Alessandro Bianchi/Reuters

Francesco Schettino, centre, the captain of the Costa Concordia, speaks to reporters after going back on board the cruise liner at Giglio harbour on Thursday. Mr Schettino went back on board the cruise liner on Thursday for the first time since it sank with the loss of 32 lives just over two years ago, accompanying experts investigating the capsize.

Costa Concordia upright after 19-hour salvage operation off the Giglio island, Italy ...epa03870783 A general view showing the shipwrecked cruise ship Costa Concordia in an upright position after the salvage operations in Giglio island, Italy, 17 September 2013. Salvage crews pulled off a major engineering feat when they straightened the listed Costa Concordia cruise ship from the rocks it had been wedged against for the past 20 months. The delicate operation took 19 hours and was completed at 4 am (0200 GMT). The vessel ran aground near the island of Giglio, in Tuscany, in an accident that made world-wide news.  EPA/ANGELO CARCONI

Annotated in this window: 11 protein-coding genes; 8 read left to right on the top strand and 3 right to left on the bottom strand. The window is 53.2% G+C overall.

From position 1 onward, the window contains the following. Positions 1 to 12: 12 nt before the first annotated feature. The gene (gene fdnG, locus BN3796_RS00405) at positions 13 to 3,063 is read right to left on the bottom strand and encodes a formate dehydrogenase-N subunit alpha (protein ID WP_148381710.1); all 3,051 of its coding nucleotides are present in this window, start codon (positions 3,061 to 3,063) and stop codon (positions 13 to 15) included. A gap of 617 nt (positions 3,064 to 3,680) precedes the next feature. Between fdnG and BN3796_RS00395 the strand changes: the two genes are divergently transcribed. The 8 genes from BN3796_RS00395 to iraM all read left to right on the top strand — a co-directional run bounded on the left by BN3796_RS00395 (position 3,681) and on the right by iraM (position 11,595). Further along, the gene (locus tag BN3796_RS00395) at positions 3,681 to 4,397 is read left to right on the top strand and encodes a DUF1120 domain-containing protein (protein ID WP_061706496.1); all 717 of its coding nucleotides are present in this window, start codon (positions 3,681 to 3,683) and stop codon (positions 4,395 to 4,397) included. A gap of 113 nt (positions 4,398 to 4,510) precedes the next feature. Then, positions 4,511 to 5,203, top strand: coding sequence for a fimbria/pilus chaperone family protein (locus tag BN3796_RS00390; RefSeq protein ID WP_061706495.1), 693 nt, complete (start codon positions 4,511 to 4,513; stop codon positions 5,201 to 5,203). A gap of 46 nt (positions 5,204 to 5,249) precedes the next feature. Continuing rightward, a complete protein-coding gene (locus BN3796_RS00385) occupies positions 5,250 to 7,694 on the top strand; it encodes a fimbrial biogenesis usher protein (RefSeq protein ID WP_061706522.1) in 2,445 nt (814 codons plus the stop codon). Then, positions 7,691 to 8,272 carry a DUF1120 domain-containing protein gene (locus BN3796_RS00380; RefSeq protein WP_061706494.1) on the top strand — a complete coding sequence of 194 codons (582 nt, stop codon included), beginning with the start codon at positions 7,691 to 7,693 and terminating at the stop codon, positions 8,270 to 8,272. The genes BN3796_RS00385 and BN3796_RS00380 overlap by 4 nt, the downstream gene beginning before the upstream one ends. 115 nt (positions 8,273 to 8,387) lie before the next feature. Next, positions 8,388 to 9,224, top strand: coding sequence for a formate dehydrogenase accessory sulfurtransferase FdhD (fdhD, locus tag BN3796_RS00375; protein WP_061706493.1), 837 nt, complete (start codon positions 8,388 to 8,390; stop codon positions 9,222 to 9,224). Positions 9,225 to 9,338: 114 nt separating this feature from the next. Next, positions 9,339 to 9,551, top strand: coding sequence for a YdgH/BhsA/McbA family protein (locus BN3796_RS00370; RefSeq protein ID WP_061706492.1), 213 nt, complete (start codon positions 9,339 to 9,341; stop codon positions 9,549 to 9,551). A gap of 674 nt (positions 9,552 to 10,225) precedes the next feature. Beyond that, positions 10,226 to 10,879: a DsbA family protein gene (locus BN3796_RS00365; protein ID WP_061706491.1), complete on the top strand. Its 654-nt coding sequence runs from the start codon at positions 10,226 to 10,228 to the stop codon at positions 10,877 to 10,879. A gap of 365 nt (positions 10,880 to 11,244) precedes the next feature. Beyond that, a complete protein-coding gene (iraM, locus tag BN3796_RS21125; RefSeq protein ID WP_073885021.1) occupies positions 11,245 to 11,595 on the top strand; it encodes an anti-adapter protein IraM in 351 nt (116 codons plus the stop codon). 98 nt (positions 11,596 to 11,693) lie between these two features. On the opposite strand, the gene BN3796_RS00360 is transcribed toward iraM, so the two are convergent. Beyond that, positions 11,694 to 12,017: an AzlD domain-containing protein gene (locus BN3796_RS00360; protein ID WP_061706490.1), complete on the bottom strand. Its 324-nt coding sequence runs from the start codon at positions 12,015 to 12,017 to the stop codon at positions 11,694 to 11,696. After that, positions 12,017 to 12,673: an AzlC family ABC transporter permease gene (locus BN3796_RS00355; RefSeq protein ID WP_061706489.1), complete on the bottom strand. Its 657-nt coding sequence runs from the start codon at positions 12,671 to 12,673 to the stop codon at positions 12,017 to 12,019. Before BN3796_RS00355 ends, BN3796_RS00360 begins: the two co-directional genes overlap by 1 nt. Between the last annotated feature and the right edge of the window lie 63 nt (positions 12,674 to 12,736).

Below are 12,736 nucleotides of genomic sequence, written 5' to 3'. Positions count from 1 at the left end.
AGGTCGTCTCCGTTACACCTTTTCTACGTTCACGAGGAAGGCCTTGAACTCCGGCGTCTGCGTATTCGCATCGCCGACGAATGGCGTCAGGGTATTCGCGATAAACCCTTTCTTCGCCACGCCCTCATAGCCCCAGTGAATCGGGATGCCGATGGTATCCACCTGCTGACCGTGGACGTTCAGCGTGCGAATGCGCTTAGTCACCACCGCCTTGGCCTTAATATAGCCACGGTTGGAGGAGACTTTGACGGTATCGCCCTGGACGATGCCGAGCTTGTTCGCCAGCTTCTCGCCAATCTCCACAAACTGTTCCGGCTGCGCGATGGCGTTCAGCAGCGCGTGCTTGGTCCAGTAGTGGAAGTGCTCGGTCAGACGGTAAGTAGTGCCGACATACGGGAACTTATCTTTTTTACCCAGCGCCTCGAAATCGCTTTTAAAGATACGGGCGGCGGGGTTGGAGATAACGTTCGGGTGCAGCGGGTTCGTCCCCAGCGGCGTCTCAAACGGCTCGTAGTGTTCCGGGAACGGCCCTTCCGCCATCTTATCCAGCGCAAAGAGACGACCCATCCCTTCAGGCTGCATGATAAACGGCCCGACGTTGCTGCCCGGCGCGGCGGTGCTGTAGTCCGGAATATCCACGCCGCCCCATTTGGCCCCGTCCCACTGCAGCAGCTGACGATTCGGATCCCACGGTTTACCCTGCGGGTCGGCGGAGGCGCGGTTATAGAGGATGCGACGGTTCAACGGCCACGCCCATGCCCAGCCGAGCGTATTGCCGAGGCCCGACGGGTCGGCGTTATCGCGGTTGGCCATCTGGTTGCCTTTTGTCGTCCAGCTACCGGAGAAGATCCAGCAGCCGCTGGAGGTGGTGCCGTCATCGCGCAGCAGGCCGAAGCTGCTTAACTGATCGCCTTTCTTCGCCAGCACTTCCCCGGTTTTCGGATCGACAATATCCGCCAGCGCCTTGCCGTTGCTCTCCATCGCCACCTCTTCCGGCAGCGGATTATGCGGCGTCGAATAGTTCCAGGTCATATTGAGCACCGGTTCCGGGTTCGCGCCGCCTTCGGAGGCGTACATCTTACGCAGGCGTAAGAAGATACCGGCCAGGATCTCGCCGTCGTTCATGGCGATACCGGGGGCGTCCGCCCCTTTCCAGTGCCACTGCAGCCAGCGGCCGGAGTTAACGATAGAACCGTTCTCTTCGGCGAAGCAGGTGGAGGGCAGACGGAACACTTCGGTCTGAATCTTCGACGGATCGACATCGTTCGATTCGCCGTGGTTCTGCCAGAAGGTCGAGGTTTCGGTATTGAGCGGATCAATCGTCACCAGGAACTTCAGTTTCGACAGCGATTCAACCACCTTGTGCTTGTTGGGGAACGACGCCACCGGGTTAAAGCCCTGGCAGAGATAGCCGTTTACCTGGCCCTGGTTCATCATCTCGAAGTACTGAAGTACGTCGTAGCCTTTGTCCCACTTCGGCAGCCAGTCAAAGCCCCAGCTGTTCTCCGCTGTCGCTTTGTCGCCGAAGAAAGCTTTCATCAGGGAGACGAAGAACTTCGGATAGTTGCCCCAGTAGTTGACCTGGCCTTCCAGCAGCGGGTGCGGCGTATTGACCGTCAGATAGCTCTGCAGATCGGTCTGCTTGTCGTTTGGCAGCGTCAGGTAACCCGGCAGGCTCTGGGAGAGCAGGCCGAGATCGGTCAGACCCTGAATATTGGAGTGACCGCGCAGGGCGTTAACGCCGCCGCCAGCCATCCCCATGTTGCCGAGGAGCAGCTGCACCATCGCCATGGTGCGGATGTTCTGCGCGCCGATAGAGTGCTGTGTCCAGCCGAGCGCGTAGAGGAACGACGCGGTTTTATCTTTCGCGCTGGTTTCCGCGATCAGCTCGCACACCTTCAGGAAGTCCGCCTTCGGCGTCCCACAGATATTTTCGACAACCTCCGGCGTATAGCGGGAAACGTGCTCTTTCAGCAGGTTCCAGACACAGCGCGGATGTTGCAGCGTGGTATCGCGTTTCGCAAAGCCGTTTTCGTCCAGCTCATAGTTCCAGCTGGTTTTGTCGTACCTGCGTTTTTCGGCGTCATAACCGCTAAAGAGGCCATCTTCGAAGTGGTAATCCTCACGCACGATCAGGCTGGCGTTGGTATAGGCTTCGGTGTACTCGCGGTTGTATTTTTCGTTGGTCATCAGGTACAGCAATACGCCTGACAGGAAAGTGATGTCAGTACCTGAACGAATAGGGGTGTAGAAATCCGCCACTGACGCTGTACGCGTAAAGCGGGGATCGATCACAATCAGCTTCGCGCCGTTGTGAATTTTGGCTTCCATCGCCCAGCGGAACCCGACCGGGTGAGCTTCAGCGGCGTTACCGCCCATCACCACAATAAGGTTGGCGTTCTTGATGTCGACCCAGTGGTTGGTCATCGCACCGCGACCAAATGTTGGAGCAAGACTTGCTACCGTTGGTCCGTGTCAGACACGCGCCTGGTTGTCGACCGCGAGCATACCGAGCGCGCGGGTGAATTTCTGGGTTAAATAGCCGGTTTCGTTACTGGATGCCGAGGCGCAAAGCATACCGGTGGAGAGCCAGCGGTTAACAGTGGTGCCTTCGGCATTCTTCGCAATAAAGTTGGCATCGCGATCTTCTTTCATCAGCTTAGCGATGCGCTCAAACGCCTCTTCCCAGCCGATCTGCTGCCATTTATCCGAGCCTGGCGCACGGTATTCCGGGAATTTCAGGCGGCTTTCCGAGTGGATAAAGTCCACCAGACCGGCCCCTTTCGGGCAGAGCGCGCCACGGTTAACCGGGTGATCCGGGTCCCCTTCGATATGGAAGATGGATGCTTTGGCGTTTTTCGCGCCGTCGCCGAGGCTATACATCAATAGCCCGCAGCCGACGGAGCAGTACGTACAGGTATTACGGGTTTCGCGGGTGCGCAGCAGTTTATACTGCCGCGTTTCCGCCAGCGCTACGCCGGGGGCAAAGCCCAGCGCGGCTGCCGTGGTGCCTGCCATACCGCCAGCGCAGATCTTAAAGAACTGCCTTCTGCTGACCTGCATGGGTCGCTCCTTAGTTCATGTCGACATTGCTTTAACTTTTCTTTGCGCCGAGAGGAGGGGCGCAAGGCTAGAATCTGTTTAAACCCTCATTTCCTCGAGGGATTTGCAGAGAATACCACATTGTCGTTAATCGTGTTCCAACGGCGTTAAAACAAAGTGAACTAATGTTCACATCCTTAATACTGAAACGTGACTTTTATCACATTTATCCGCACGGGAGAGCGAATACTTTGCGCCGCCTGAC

Angelo Carcono/EPA

A general view showing the shipwrecked cruise ship Costa Concordia in an upright position after the salvage operations in Giglio island on Tuesday. Salvage crews pulled off a major engineering feat when they straightened the listed Costa Concordia cruise ship from the rocks it had been wedged against for the past 20 months Read more